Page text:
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Splinter Cell 3D isn’t Ubisoft’s first attempt at rekindling Chaos Theory’s roaring fire on a Nintendo handheld. The 2005 DS version of the series’ strongest entry managed to keep pace with the console version fairly well – it even included co-op and competitive multiplayer – but it wasn’t a great game in its own right. When it comes to proving itself on second chance, the 3DS redux goes for the throat. Splinter Cell 3D is the franchise’s most impressive portable port yet, although it sacrifices a significant chunk of its soul.
The killer co-op and beloved spies vs mercenaries multiplayer that helped define the modern classic are entirely absent in SC3D, which also fails to take advantage of any of the 3DS’s functionality beyond the mandatory third dimension, which won’t blow anyone away but certainly adds depth.
Most criminally, it ignores StreetPass. This is the most social Nintendo console yet, and Splinter Cell 3D missed a huge opportunity to take advantage of that to stand out above everything released before it. Instead of doing anything with the system, Splinter Cell is content to coast on its own existence. These irritations are only as bothersome as they are because the rest of the game is awesome to an almost alarming degree.
Chaos Theory’s single-player is still the pinnacle of stealth gameplay, so, much as it pains us to say it, it makes sense that the focus here lies solely in the core campaign. Sniping sentries, snapping necks, hiding above cautious armed guards and infiltrating highly secure areas are each exciting and tense, even on an itty-bitty screen. This is the best Splinter Cell’s looked on a handheld, too – the 3DS approximates the original CT’s incredible graphics impressively. Also, six years after its original release the standout missions still stand up. Assassinating a revolutionary on a big-ass boat and sneaking by armed army dudes in a nighttime New York City remain challenging, but pulling off an objective feels great. At the same time, Splinter Cell is so skill-based that one mistake means Fisher’s going to eat some bullets. On a platform like the 3DS this can get…irritating.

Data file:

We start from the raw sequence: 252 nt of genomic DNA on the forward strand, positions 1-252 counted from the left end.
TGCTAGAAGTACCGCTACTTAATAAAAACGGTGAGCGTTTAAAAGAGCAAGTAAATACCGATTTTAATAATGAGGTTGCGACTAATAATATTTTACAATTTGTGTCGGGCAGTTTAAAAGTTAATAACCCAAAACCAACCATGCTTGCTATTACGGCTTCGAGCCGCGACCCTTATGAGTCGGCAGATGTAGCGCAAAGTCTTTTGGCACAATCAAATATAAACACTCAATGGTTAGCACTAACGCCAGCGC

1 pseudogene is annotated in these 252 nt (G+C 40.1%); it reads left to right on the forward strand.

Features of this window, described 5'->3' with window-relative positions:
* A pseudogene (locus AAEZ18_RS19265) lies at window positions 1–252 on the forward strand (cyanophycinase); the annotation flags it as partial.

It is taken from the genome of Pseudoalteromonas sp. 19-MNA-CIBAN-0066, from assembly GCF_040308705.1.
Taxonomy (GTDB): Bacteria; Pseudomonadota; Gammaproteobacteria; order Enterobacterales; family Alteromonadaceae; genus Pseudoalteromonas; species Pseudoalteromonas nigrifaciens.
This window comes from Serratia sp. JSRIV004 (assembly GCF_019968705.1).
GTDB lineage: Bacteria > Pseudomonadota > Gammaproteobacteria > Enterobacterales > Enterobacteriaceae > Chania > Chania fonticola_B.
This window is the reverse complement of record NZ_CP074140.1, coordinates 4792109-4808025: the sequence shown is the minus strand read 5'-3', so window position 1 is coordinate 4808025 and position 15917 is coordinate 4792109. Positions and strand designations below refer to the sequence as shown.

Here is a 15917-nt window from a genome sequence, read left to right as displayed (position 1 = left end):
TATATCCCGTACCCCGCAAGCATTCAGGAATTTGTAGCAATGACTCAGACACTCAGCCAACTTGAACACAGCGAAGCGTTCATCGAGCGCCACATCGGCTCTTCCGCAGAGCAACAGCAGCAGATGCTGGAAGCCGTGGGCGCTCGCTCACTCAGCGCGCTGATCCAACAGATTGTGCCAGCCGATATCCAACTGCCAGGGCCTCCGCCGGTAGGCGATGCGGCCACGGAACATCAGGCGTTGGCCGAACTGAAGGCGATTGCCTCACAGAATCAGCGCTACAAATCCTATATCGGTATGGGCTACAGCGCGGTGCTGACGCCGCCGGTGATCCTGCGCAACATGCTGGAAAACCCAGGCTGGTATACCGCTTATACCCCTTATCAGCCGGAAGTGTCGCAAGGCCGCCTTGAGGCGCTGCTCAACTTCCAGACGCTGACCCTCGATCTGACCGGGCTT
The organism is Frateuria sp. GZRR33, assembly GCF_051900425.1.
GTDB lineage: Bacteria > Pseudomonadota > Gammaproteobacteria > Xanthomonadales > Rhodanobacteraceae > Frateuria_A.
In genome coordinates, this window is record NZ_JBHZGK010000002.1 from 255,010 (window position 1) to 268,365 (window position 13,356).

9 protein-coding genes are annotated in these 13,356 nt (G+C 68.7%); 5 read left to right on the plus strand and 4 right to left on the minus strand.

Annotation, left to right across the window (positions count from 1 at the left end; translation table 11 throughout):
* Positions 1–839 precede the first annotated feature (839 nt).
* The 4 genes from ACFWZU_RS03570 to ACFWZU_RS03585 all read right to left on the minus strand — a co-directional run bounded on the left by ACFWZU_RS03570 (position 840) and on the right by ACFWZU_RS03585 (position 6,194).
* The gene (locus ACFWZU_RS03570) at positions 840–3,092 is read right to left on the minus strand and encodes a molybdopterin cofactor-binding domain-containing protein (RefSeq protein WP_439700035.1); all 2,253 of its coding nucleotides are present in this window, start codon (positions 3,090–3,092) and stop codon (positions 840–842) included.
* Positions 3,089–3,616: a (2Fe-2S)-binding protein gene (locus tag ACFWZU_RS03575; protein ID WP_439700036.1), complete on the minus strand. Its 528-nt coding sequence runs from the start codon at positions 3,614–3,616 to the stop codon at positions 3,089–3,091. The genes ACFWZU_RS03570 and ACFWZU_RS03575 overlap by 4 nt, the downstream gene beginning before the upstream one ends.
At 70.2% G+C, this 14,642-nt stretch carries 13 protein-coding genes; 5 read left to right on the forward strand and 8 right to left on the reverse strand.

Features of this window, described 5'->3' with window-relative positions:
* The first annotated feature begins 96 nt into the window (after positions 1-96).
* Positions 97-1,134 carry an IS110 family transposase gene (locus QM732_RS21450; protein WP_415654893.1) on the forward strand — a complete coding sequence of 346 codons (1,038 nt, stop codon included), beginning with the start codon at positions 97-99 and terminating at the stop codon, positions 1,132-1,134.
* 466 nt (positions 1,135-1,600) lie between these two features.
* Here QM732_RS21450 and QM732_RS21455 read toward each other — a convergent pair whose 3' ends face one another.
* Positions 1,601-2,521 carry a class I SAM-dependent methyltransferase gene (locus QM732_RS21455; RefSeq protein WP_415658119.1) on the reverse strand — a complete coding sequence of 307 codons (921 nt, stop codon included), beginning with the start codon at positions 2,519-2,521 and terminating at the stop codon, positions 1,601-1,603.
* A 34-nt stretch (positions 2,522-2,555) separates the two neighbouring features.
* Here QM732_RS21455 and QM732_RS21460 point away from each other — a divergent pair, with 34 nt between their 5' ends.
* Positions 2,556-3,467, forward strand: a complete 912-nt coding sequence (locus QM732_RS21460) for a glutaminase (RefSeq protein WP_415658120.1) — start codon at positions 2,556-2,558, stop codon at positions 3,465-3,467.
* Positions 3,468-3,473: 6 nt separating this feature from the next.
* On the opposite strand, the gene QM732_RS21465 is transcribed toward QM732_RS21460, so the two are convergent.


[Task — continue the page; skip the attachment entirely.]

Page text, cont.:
Saving progress at designated spots in the middle of a mission is an old idea that’s not a lot of fun to return to. We’ve been relying on autosaves or the ability to reload manual saves for years, so losing even five to ten minutes of progress between checkpoints killed our ambition. Splinter Cell 3D is a slow-paced, meticulous game that demands trial-and-error, with an emphasis on error. When we did well, SC3D was a totally serviceable Splinter Cell game. As soon as the alarms went off, even though it was our fault, tapping the touchscreen to pull out a pistol and then using the face buttons to aim just didn’t work. We often gave up and reloaded the last save.
Fortunately, Splinter Cell: Conviction plays a small role in simplifying SC3D. On top of literally spelling objectives out on the walls with text, Sam’s green-tinted night-vision goggles are out, replaced instead by the monochrome “Fusion Vision.” It makes it markedly easier to spot enemies from afar when they’re a glowing white silhouette against a black background. Important objects or items light up as well, so it’s easier to spot what you need to do if it wasn’t already clear. It may feel “dumbed down” for SC vets, but making it easier goes a long way to servicing newcomers who’ve always found the stealth sim too daunting.
Great as it is on its own, even in spite of its flaws, Splinter Cell 3D serves too small an audience for its own good. Die hard Sam Fisher fans don’t necessarily need to return because they’ve seen the same thing better, and newcomers are jumping into an inferior version of an easily accessible console game. It’s just cheaper to play Chaos Theory at its best. Unless you’re aching for exactly this game in exactly this format, this is a tough Splinter Cell to sell.
Apr 18, 2011
Apr 10 2011 (3DS)
Mar 25 2011 (3DS)
Teen: Drug Reference, Language, Violence, Mild Suggestive Themes